A car avaliable with a 4, 6 and 8 cylinders today is the Ford Falcon although the four-cylinder turbo engine is Automatic only.

            Another one avaliable in yesteryear was the Holden Commodore between 1981-86.

  • avatar
    Jack Denver

    “Think about that next time you hear some angry geezer complaining about cars being better in the old days.”

    When people talk about “the old days”, I don’t think they are talking about Iron Dukes OR 1981 (when cars were already loaded down with emission controls). When I was growing up (in the ’60s), no self-respecting American car (not even a Corvair) had a 4 cylinder engine. A straight 6 was the usual base engine and V-8s were very common. Now those 6’s and even some 8’s also made lousy power by modern standards (especially when connected to 2 speed autos – yes you heard me son, 2 speed transmissions), but they were “better” in other ways. For one thing, they were very easy to work on, even for home mechanics.

    • 0 avatar
      Steve Biro

      A Chevy Blue Flame six mated to a two-speed Power Glide transmission. Now THOSE were the good old days. :) I can’t believe that transmission was available as late as 1973, even in cars from other GM divisions.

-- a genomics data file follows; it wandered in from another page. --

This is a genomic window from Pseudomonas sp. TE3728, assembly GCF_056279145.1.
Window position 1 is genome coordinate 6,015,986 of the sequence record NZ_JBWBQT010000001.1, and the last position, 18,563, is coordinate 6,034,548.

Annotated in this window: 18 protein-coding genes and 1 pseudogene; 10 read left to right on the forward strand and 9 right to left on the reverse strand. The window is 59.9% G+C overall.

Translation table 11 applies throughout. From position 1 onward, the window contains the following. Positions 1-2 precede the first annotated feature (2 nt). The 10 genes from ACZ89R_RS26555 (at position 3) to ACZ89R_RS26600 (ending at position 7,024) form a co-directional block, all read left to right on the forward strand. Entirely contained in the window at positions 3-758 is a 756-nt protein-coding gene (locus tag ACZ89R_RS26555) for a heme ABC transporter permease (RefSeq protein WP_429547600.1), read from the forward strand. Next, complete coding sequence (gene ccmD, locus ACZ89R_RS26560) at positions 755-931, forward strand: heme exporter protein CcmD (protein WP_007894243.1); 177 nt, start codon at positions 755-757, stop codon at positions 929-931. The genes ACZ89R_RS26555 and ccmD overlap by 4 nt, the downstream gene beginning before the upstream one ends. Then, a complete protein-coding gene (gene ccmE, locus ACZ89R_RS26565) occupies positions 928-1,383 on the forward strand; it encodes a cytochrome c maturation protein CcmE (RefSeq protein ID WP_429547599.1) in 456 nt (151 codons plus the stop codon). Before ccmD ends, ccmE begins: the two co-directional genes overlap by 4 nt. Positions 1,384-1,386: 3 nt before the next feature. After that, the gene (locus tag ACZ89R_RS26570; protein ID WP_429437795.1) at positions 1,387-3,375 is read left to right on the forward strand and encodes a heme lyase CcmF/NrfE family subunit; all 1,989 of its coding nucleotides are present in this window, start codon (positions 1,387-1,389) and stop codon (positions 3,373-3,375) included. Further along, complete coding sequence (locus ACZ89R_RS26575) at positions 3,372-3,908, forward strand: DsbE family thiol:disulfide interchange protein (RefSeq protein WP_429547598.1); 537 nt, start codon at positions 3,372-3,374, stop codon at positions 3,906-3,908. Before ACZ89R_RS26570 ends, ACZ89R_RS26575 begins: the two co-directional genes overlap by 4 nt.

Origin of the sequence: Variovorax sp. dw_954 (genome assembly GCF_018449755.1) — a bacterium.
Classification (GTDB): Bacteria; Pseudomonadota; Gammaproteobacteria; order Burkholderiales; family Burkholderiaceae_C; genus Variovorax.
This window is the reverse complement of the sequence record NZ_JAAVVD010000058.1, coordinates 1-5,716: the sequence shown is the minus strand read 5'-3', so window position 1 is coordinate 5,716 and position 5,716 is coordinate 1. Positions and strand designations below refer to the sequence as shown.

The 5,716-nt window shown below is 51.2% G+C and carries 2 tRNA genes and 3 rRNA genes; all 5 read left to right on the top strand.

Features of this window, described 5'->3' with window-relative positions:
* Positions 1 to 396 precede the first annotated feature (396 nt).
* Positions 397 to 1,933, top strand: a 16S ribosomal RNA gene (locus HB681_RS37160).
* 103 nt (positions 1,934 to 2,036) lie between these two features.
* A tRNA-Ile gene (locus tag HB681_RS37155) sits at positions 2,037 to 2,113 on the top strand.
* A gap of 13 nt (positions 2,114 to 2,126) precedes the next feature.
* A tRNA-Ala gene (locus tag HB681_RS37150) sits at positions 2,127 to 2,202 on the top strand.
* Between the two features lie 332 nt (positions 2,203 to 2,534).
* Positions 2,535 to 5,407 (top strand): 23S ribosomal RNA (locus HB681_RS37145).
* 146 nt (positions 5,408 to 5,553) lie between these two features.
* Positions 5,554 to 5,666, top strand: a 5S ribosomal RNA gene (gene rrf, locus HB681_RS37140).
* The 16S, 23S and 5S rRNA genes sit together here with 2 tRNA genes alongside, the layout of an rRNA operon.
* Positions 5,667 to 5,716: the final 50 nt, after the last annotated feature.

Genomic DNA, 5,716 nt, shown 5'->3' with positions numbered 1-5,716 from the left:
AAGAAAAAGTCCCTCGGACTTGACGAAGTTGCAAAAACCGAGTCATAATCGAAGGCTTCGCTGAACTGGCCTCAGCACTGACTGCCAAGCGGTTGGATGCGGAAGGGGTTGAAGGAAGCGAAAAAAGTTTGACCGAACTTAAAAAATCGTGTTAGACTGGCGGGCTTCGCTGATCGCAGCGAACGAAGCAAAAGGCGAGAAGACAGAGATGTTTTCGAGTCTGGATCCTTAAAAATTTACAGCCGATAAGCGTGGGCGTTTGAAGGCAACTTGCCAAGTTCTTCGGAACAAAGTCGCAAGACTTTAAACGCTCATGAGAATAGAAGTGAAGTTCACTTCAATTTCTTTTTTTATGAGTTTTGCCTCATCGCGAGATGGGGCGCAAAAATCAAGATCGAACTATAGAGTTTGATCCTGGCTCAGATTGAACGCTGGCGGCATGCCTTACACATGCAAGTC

• 0 avatar
      CJinSD

      Pontiac’s Tempest was available with a large displacement four.

      • 0 avatar
        Jack Denver

        And a rear transaxle and rope drive and unibody. Very advanced car for an American mfr. at the time. Wasn’t exactly a four – it was a 389 V-8 with the left bank missing, built on the same assembly line as the full 389s. It was not a big seller and only lasted 3 years (’61-’63). The advanced technology made zero impression on the car buying public. The replacement was of (then) conventional design (but bigger) with the base engine being a straight 6. So the Tempest was the exception that proves the rule. 100% of American cars didn’t have 6’s or 8’s in the “good old days”, only 99% of them.

  • avatar
    TMA1

    Finally, a speedometer that makes the one in the ATS look classy. Yeesh, 12 o’clock just to hit 45. How depressing.

    Sorry for bringing up Cadillac in an unrelated article.

  • avatar
    MRF 95 T-Bird

    AMC used a lot of parts from other manufacturers such as GM Saginaw steering columns and ignition switches. Chrysler Torqueflite automatic transmissions and the GM Iron Duke. You would think that Dick Teaque and the folks at AMC would have just taken the 232/258-6 and lopped a couple of cylinders off to create a 4-banger.

    • 0 avatar
      Wheeljack